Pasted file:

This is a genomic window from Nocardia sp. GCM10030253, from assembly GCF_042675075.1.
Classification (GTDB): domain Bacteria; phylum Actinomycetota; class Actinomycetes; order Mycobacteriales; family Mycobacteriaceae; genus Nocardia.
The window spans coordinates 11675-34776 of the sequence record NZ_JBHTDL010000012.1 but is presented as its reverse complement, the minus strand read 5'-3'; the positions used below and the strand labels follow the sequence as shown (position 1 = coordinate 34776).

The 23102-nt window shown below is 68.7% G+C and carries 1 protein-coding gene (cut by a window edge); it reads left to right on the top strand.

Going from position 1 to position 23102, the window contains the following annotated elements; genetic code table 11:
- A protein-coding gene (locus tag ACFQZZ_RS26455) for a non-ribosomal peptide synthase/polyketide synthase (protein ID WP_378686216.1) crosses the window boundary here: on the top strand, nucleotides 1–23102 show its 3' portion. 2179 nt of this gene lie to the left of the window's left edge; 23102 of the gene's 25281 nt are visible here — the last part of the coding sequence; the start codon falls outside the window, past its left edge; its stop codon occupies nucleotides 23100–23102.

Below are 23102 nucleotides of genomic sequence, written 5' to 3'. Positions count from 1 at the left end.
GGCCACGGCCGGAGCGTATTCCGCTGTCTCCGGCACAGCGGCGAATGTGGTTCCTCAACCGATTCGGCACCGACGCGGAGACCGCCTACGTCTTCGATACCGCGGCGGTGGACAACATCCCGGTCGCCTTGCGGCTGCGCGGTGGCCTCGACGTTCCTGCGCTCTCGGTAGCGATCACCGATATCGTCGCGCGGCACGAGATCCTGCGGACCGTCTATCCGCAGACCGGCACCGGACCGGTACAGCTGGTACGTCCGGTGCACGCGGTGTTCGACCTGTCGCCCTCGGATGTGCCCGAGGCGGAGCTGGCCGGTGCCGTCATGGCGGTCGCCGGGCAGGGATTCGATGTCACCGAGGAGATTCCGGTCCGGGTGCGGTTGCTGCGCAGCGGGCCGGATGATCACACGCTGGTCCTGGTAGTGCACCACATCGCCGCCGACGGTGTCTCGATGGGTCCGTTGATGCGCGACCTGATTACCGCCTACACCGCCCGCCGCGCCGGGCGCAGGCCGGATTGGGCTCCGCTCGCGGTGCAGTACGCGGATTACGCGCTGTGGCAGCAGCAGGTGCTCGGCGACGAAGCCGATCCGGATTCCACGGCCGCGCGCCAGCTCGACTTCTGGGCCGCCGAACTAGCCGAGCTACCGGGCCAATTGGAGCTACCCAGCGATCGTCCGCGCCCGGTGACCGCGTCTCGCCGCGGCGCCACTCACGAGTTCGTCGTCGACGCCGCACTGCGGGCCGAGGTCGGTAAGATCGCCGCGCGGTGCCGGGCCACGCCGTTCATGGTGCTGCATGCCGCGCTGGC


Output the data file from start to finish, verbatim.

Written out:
This is a genomic window from Nocardia sp. GCM10030253, from assembly GCF_042675075.1.
Classification (GTDB): domain Bacteria; phylum Actinomycetota; class Actinomycetes; order Mycobacteriales; family Mycobacteriaceae; genus Nocardia.
The window spans coordinates 11675-34776 of the sequence record NZ_JBHTDL010000012.1 but is presented as its reverse complement, the minus strand read 5'-3'; the positions used below and the strand labels follow the sequence as shown (position 1 = coordinate 34776).

The 23102-nt window shown below is 68.7% G+C and carries 1 protein-coding gene (cut by a window edge); it reads left to right on the top strand.

Going from position 1 to position 23102, the window contains the following annotated elements; genetic code table 11:
- A protein-coding gene (locus tag ACFQZZ_RS26455) for a non-ribosomal peptide synthase/polyketide synthase (protein ID WP_378686216.1) crosses the window boundary here: on the top strand, nucleotides 1–23102 show its 3' portion. 2179 nt of this gene lie to the left of the window's left edge; 23102 of the gene's 25281 nt are visible here — the last part of the coding sequence; the start codon falls outside the window, past its left edge; its stop codon occupies nucleotides 23100–23102.

Below are 23102 nucleotides of genomic sequence, written 5' to 3'. Positions count from 1 at the left end.
GGCCACGGCCGGAGCGTATTCCGCTGTCTCCGGCACAGCGGCGAATGTGGTTCCTCAACCGATTCGGCACCGACGCGGAGACCGCCTACGTCTTCGATACCGCGGCGGTGGACAACATCCCGGTCGCCTTGCGGCTGCGCGGTGGCCTCGACGTTCCTGCGCTCTCGGTAGCGATCACCGATATCGTCGCGCGGCACGAGATCCTGCGGACCGTCTATCCGCAGACCGGCACCGGACCGGTACAGCTGGTACGTCCGGTGCACGCGGTGTTCGACCTGTCGCCCTCGGATGTGCCCGAGGCGGAGCTGGCCGGTGCCGTCATGGCGGTCGCCGGGCAGGGATTCGATGTCACCGAGGAGATTCCGGTCCGGGTGCGGTTGCTGCGCAGCGGGCCGGATGATCACACGCTGGTCCTGGTAGTGCACCACATCGCCGCCGACGGTGTCTCGATGGGTCCGTTGATGCGCGACCTGATTACCGCCTACACCGCCCGCCGCGCCGGGCGCAGGCCGGATTGGGCTCCGCTCGCGGTGCAGTACGCGGATTACGCGCTGTGGCAGCAGCAGGTGCTCGGCGACGAAGCCGATCCGGATTCCACGGCCGCGCGCCAGCTCGACTTCTGGGCCGCCGAACTAGCCGAGCTACCGGGCCAATTGGAGCTACCCAGCGATCGTCCGCGCCCGGTGACCGCGTCTCGCCGCGGCGCCACTCACGAGTTCGTCGTCGACGCCGCACTGCGGGCCGAGGTCGGTAAGATCGCCGCGCGGTGCCGGGCCACGCCGTTCATGGTGCTGCATGCCGCGCTGGC